You might be tempted to schedule testing sessions very closely together in order to complete more sessions per day. However, we find it more efficient to leave time between sessions in order to quickly debrief and begin analyzing what we observed during the previous session (I’ll discuss this analysis method in more detail in Part II). You may also need the extra time to modify the testing script as needed before the next session.

Recruitment tips

  • Start recruiting as soon as possible.
  • Create a screener template so that you only need to write the questions.
  • Reuse questions from past screeners.
  • If you do your own recruiting, ask a coworker to make the calls for you.
  • Budget more money than usual when using third party recruiting firms.
  • Screen carefully but avoid particularly restrictive screeners.
  • Schedule backup participants (“floaters”) to cover multiple time-slots in case a participant fails to arrive.
  • Leave time between participants to summarize results and to change the tasks as needed.


You’ve started recruiting. You are familiar with the application type but you need to learn this particular application. You need to write the tasks and questions for your test script and you need to clear them with your client.

With recruiting underway, you can turn your attention to learning the application and writing the test script.

One critical note in our sales guide is to avoid aggressive timelines for applications in unfamiliar domains or those which require extensive training. Even if you’ve followed this advice, you will still likely need to learn certain aspects of the application.

It may seem obvious, but you cannot learn an application if you do not have access to it. Often the clients who come to us are still developing the application, so be sure to schedule adequate access to a stable version.

After you’ve had a chance to learn the application, writing tasks and questions for QTUT is similar to a normal study. We rely on client stakeholders more than usual because they help to prioritize testing needs and to identify key tasks. In QTUT, most clients are releasing soon so they’re more interested in finding easy-fix problems than in statistical data or qualitative feedback. Consequently, we tend to focus our effort on creating tasks vs. writing a lot of questions. You also need to consider what you can realistically summarize quickly. For example, if it takes two hours to compile error rates, then eliminate error tracking from your test plan.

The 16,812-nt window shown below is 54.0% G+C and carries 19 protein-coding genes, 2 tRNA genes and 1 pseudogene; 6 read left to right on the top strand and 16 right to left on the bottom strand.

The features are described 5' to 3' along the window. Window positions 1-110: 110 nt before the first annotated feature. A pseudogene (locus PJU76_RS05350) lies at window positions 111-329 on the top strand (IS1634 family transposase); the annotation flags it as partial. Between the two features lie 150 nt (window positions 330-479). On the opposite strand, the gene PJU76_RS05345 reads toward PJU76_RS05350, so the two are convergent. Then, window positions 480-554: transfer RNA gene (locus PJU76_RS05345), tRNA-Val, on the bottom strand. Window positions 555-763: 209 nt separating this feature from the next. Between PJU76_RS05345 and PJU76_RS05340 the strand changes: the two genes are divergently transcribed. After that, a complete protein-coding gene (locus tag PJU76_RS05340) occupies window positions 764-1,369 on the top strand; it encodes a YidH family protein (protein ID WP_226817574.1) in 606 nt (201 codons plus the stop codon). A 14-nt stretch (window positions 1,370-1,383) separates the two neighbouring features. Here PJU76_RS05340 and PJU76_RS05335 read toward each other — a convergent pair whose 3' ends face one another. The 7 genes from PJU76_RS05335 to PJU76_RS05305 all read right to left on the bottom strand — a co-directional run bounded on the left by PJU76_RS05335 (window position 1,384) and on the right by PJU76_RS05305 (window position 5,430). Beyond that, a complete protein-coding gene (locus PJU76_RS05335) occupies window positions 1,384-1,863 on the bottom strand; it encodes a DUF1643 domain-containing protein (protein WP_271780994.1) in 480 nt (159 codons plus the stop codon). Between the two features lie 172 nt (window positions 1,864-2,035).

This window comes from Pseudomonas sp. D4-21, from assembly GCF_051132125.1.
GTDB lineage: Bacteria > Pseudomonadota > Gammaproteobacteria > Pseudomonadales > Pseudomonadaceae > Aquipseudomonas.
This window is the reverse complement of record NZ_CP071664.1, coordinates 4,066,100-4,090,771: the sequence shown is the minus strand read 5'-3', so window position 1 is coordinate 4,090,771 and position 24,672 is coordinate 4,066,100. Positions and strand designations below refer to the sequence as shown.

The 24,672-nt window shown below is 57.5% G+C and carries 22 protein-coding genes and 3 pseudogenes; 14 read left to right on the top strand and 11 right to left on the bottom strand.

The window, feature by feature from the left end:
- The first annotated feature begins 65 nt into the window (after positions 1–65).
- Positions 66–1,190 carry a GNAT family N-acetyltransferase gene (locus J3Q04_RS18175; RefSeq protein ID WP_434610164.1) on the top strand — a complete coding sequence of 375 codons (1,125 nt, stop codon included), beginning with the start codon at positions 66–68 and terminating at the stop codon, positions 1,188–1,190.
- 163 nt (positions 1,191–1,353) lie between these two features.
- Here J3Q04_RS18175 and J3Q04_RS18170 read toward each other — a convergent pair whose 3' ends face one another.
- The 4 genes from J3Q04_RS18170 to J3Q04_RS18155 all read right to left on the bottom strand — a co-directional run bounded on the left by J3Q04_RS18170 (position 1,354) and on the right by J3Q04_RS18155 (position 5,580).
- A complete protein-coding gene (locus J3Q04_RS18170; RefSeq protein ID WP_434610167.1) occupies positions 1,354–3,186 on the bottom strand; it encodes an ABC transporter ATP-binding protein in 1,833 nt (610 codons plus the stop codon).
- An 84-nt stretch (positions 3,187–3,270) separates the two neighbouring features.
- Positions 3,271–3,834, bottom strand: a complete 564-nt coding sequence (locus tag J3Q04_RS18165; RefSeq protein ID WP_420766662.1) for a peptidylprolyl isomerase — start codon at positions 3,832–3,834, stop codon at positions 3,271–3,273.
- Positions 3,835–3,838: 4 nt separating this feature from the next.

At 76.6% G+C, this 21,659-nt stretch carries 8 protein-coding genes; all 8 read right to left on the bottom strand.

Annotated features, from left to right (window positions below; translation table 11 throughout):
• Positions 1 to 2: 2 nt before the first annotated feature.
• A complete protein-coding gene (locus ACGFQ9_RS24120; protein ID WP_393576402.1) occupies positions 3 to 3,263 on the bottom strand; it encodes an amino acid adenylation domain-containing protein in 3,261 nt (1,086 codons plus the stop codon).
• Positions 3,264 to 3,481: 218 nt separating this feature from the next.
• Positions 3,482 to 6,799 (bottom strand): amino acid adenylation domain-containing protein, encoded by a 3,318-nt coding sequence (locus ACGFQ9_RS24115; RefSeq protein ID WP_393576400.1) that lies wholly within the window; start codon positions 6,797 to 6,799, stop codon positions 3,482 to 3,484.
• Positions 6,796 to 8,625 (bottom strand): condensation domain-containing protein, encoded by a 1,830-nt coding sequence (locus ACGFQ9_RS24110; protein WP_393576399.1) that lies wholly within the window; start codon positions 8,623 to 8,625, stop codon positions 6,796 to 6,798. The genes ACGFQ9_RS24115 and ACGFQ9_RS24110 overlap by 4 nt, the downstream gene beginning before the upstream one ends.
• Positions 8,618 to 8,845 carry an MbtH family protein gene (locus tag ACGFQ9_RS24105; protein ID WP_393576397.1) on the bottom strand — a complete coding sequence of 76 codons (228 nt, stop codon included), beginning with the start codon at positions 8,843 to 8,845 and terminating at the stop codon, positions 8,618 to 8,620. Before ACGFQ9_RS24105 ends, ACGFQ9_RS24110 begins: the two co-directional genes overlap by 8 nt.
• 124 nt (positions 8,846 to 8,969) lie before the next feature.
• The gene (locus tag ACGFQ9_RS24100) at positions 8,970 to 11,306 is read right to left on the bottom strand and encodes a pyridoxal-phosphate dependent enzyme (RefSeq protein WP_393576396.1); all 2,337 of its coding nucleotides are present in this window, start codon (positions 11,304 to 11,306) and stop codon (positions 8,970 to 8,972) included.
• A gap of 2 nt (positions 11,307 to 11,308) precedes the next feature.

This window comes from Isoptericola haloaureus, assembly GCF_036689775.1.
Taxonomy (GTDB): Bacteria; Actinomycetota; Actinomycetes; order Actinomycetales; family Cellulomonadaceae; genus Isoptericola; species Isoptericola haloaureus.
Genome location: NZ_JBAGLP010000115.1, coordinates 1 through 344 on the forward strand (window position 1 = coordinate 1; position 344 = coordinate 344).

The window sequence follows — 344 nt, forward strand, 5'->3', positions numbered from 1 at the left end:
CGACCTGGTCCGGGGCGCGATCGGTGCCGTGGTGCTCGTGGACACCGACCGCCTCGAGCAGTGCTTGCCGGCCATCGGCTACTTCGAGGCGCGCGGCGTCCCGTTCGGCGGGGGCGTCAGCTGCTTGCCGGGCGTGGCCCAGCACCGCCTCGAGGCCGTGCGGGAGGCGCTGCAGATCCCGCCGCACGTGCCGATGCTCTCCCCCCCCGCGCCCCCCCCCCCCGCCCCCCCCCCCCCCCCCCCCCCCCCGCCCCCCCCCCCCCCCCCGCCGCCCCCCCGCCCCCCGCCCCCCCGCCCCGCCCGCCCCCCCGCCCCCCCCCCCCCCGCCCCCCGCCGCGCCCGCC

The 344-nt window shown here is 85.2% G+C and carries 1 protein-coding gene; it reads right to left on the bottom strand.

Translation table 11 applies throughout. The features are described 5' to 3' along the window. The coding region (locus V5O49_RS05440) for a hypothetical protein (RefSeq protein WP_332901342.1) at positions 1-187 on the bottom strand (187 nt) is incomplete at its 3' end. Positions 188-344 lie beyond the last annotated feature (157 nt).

We run pilot tests as early as possible because they help us more rapidly iterate and improve the script. Keep in mind that you probably will not have perfected your script when your first participant arrives, so you may need to modify slightly the tasks and questions between sessions.

Preparation tips

  • Avoid gathering data that takes a lot of time to compile and analyze.
  • Use open-ended questions such as “Tell me about what you did yesterday at work” and allow time for discussion with the participant in order to learn about them during their session.
  • For tasks that require more information that you currently know about participants, use a series of questions to build more realistic tasks.
  • Use Likert-style scales to get data if you need it, and rely less on task completion data (as your tasks may often change).

Next time: Part II

In Part II, I will discuss how to facilitate the sessions, and I’ll describe a novel approach to analyzing and reporting the results.


  1. I was involved in a QTUT last month. I didn’t think of the structure as you have outlined above, but basically set the same expectations. My project was smaller: 8 hours to test a website with three users. 8 is better than nothing. To get the most out of the testing, I suggested that the client sit in on the testing. Although I didn’t have access to recording software, I didn’t see much point in using it, either. It takes a long time to set up, test, review, and write up, and the site wasn’t that complicated. Plus they had done their user research before designing the site, so they just needed confirmation that they had reflected what the research told them.

    I spent 1.5 hours setting expectations (this is going to be quick, you won’t hit on more subtle problems, the report will be quick and dirty, then worked on scenarios and the test script. Two people from the client sat in while I tested the user. It was definitely informal. I wrote up a bulleted list in Word.

  2. QTUT is a great concept and its outlined in a lucid and clear way, also emphasized the need for initiating from the frontline team itself. on the other hand, this also highly depends on the project thats been focussed and relied on. Mostly projects that has high end creativity or which actually focussed more on the creative segment to create the difference cannot have any strict do’s and dont’s as we would be expecting it to be, which actually creates the bottleneck of whats the usability technique.

    will sites like disney or dreamworks animation be concentrating on the creative difference that the site will have with the world when they create a movie site or will they be involved in the structured way of what we as usability engineers would love to prefer. The case was also highly reluctant when we actually start the QTUT and inturn assign the participants for the same. I ve been involved in such projects where the dilemma arrived when the perspective varied when the client saw the output.

    This article is a perfect start for such discussion which actually discusses more on to whats to be done for QTUT right fromt he recruitment of screeners. for site which has larger audience the challenge lies even in recruiting as outlined with more dimensional vision. So the user research part of the section of each of the site is the key start before the site is started. Its a good read for all the Account Managers who are involved in the signoff process. i am waiting for your part II which is going to talk about the analysis. i hope you would take my point of sites having different scope and expectation also in consideration when you publish the analysis so that it would be of great use for professionals like me.